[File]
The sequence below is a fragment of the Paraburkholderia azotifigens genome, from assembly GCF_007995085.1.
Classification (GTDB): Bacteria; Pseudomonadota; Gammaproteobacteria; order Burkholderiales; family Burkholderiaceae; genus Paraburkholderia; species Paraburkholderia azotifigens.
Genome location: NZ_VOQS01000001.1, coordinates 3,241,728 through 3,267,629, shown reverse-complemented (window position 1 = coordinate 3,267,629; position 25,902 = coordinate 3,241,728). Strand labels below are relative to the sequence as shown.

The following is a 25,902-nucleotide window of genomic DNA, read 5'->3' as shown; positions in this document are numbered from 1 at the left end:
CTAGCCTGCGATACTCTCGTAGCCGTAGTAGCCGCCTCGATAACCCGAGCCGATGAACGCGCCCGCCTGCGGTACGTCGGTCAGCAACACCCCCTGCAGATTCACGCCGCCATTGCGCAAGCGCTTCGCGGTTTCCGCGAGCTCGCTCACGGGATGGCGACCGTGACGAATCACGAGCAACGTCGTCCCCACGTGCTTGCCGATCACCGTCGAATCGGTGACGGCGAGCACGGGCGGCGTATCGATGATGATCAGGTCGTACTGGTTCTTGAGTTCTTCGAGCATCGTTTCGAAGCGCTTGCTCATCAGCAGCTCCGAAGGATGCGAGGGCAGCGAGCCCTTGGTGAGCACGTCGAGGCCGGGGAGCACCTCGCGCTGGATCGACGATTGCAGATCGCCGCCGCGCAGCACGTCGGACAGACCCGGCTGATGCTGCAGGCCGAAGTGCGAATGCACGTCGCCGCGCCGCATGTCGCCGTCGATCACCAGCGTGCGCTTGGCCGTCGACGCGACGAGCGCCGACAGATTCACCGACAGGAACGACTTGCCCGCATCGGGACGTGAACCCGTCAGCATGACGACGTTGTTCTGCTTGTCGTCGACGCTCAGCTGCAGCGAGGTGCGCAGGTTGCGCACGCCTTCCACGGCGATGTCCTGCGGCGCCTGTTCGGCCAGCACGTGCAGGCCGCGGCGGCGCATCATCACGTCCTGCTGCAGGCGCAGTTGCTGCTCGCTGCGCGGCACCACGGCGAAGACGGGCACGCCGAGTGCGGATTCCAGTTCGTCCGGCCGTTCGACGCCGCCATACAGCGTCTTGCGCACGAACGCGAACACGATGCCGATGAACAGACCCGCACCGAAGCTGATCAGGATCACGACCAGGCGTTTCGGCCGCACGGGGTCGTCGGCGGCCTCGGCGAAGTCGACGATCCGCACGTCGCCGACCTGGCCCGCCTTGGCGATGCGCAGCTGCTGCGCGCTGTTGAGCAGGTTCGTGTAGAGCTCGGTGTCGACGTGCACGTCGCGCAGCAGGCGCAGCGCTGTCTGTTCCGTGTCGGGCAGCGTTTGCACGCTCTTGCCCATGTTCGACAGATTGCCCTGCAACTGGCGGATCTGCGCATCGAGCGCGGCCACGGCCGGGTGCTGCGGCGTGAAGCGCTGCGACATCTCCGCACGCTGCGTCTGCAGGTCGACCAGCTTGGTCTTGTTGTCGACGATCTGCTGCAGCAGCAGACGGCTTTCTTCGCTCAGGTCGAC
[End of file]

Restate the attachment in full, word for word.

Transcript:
The sequence below is a fragment of the Paraburkholderia azotifigens genome, from assembly GCF_007995085.1.
Classification (GTDB): Bacteria; Pseudomonadota; Gammaproteobacteria; order Burkholderiales; family Burkholderiaceae; genus Paraburkholderia; species Paraburkholderia azotifigens.
Genome location: NZ_VOQS01000001.1, coordinates 3,241,728 through 3,267,629, shown reverse-complemented (window position 1 = coordinate 3,267,629; position 25,902 = coordinate 3,241,728). Strand labels below are relative to the sequence as shown.

The following is a 25,902-nucleotide window of genomic DNA, read 5'->3' as shown; positions in this document are numbered from 1 at the left end:
CTAGCCTGCGATACTCTCGTAGCCGTAGTAGCCGCCTCGATAACCCGAGCCGATGAACGCGCCCGCCTGCGGTACGTCGGTCAGCAACACCCCCTGCAGATTCACGCCGCCATTGCGCAAGCGCTTCGCGGTTTCCGCGAGCTCGCTCACGGGATGGCGACCGTGACGAATCACGAGCAACGTCGTCCCCACGTGCTTGCCGATCACCGTCGAATCGGTGACGGCGAGCACGGGCGGCGTATCGATGATGATCAGGTCGTACTGGTTCTTGAGTTCTTCGAGCATCGTTTCGAAGCGCTTGCTCATCAGCAGCTCCGAAGGATGCGAGGGCAGCGAGCCCTTGGTGAGCACGTCGAGGCCGGGGAGCACCTCGCGCTGGATCGACGATTGCAGATCGCCGCCGCGCAGCACGTCGGACAGACCCGGCTGATGCTGCAGGCCGAAGTGCGAATGCACGTCGCCGCGCCGCATGTCGCCGTCGATCACCAGCGTGCGCTTGGCCGTCGACGCGACGAGCGCCGACAGATTCACCGACAGGAACGACTTGCCCGCATCGGGACGTGAACCCGTCAGCATGACGACGTTGTTCTGCTTGTCGTCGACGCTCAGCTGCAGCGAGGTGCGCAGGTTGCGCACGCCTTCCACGGCGATGTCCTGCGGCGCCTGTTCGGCCAGCACGTGCAGGCCGCGGCGGCGCATCATCACGTCCTGCTGCAGGCGCAGTTGCTGCTCGCTGCGCGGCACCACGGCGAAGACGGGCACGCCGAGTGCGGATTCCAGTTCGTCCGGCCGTTCGACGCCGCCATACAGCGTCTTGCGCACGAACGCGAACACGATGCCGATGAACAGACCCGCACCGAAGCTGATCAGGATCACGACCAGGCGTTTCGGCCGCACGGGGTCGTCGGCGGCCTCGGCGAAGTCGACGATCCGCACGTCGCCGACCTGGCCCGCCTTGGCGATGCGCAGCTGCTGCGCGCTGTTGAGCAGGTTCGTGTAGAGCTCGGTGTCGACGTGCACGTCGCGCAGCAGGCGCAGCGCTGTCTGTTCCGTGTCGGGCAGCGTTTGCACGCTCTTGCCCATGTTCGACAGATTGCCCTGCAACTGGCGGATCTGCGCATCGAGCGCGGCCACGGCCGGGTGCTGCGGCGTGAAGCGCTGCGACATCTCCGCACGCTGCGTCTGCAGGTCGACCAGCTTGGTCTTGTTGTCGACGATCTGCTGCAGCAGCAGACGGCTTTCTTCGCTCAGGTCGAC